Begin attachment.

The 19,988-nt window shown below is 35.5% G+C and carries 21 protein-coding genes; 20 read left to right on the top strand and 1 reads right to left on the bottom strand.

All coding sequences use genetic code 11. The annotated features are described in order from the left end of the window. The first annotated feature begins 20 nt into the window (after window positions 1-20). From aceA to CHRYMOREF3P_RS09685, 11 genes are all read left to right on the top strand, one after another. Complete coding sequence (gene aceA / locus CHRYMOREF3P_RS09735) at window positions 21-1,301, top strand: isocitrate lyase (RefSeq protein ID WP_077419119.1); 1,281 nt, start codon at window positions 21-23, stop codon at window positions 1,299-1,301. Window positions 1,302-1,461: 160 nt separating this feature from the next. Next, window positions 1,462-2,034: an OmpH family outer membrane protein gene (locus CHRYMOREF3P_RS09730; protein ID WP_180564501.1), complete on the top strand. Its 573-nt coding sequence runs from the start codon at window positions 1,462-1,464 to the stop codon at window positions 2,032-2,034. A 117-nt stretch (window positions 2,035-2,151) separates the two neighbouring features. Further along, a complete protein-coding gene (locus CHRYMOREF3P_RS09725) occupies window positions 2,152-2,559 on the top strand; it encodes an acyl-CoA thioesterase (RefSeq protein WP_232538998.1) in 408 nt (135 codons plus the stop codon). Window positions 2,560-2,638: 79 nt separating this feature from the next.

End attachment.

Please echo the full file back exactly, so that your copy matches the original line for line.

The 19,988-nt window shown below is 35.5% G+C and carries 21 protein-coding genes; 20 read left to right on the top strand and 1 reads right to left on the bottom strand.

All coding sequences use genetic code 11. The annotated features are described in order from the left end of the window. The first annotated feature begins 20 nt into the window (after window positions 1-20). From aceA to CHRYMOREF3P_RS09685, 11 genes are all read left to right on the top strand, one after another. Complete coding sequence (gene aceA / locus CHRYMOREF3P_RS09735) at window positions 21-1,301, top strand: isocitrate lyase (RefSeq protein ID WP_077419119.1); 1,281 nt, start codon at window positions 21-23, stop codon at window positions 1,299-1,301. Window positions 1,302-1,461: 160 nt separating this feature from the next. Next, window positions 1,462-2,034: an OmpH family outer membrane protein gene (locus CHRYMOREF3P_RS09730; protein ID WP_180564501.1), complete on the top strand. Its 573-nt coding sequence runs from the start codon at window positions 1,462-1,464 to the stop codon at window positions 2,032-2,034. A 117-nt stretch (window positions 2,035-2,151) separates the two neighbouring features. Further along, a complete protein-coding gene (locus CHRYMOREF3P_RS09725) occupies window positions 2,152-2,559 on the top strand; it encodes an acyl-CoA thioesterase (RefSeq protein WP_232538998.1) in 408 nt (135 codons plus the stop codon). Window positions 2,560-2,638: 79 nt separating this feature from the next.